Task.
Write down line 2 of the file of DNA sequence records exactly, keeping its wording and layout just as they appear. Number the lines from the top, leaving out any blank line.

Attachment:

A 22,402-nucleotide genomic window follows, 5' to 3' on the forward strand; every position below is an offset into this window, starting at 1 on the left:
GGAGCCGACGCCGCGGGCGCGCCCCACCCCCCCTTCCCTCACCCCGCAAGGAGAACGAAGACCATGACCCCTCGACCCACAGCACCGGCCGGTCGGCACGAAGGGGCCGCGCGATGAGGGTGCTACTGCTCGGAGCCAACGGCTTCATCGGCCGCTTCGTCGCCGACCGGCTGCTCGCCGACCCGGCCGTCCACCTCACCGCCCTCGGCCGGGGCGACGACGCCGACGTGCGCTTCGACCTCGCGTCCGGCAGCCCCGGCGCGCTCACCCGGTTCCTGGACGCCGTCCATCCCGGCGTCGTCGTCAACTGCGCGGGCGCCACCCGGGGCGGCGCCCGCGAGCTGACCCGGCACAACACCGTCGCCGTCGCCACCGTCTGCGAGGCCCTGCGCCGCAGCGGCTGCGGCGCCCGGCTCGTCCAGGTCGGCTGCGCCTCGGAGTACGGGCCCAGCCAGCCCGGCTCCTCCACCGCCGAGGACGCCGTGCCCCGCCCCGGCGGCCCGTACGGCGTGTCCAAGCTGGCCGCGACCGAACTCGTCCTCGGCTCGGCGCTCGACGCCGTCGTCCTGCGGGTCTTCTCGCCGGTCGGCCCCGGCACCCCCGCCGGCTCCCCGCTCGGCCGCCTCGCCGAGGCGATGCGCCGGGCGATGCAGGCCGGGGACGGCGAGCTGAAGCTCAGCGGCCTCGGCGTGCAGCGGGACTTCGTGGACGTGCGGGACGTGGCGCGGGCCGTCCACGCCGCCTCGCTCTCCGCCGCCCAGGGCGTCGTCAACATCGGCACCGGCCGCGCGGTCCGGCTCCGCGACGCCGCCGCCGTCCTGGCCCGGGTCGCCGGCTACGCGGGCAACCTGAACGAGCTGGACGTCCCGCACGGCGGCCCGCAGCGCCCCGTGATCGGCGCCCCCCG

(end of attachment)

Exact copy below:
GGAGCCGACGCCGCGGGCGCGCCCCACCCCCCCTTCCCTCACCCCGCAAGGAGAACGAAGACCATGACCCCTCGACCCACAGCACCGGCCGGTCGGCACGAAGGGGCCGCGCGATGAGGGTGCTACTGCTCGGAGCCAACGGCTTCATCGGCCGCTTCGTCGCCGACCGGCTGCTCGCCGACCCGGCCGTCCACCTCACCGCCCTCGGCCGGGGCGACGACGCCGACGTGCGCTTCGACCTCGCGTCCGGCAGCCCCGGCGCGCTCACCCGGTTCCTGGACGCCGTCCATCCCGGCGTCGTCGTCAACTGCGCGGGCGCCACCCGGGGCGGCGCCCGCGAGCTGACCCGGCACAACACCGTCGCCGTCGCCACCGTCTGCGAGGCCCTGCGCCGCAGCGGCTGCGGCGCCCGGCTCGTCCAGGTCGGCTGCGCCTCGGAGTACGGGCCCAGCCAGCCCGGCTCCTCCACCGCCGAGGACGCCGTGCCCCGCCCCGGCGGCCCGTACGGCGTGTCCAAGCTGGCCGCGACCGAACTCGTCCTCGGCTCGGCGCTCGACGCCGTCGTCCTGCGGGTCTTCTCGCCGGTCGGCCCCGGCACCCCCGCCGGCTCCCCGCTCGGCCGCCTCGCCGAGGCGATGCGCCGGGCGATGCAGGCCGGGGACGGCGAGCTGAAGCTCAGCGGCCTCGGCGTGCAGCGGGACTTCGTGGACGTGCGGGACGTGGCGCGGGCCGTCCACGCCGCCTCGCTCTCCGCCGCCCAGGGCGTCGTCAACATCGGCACCGGCCGCGCGGTCCGGCTCCGCGACGCCGCCGCCGTCCTGGCCCGGGTCGCCGGCTACGCGGGCAACCTGAACGAGCTGGACGTCCCGCACGGCGGCCCGCAGCGCCCCGTGATCGGCGCCCCCCG